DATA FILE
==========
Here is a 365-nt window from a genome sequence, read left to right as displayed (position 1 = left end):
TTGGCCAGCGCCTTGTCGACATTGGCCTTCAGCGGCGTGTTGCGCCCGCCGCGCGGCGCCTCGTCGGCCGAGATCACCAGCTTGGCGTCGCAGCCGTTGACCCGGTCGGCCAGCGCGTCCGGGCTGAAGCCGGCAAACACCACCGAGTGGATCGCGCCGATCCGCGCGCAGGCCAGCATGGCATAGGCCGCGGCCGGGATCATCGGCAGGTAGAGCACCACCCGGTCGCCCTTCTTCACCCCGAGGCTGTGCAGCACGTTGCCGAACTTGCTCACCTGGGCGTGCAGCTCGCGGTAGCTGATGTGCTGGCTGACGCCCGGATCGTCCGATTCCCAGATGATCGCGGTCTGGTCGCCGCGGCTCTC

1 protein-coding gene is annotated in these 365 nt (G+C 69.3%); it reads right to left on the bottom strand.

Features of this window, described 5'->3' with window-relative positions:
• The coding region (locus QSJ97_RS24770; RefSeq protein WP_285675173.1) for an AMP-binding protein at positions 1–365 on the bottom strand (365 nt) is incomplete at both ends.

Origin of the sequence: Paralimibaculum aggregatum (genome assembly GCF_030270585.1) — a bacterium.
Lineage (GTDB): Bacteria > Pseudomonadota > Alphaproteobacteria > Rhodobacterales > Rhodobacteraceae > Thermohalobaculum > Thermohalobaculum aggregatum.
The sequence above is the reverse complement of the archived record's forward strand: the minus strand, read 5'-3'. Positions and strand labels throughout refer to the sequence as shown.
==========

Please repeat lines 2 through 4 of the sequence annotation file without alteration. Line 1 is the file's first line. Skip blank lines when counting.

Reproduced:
TTGGCCAGCGCCTTGTCGACATTGGCCTTCAGCGGCGTGTTGCGCCCGCCGCGCGGCGCCTCGTCGGCCGAGATCACCAGCTTGGCGTCGCAGCCGTTGACCCGGTCGGCCAGCGCGTCCGGGCTGAAGCCGGCAAACACCACCGAGTGGATCGCGCCGATCCGCGCGCAGGCCAGCATGGCATAGGCCGCGGCCGGGATCATCGGCAGGTAGAGCACCACCCGGTCGCCCTTCTTCACCCCGAGGCTGTGCAGCACGTTGCCGAACTTGCTCACCTGGGCGTGCAGCTCGCGGTAGCTGATGTGCTGGCTGACGCCCGGATCGTCCGATTCCCAGATGATCGCGGTCTGGTCGCCGCGGCTCTC

1 protein-coding gene is annotated in these 365 nt (G+C 69.3%); it reads right to left on the bottom strand.

Features of this window, described 5'->3' with window-relative positions: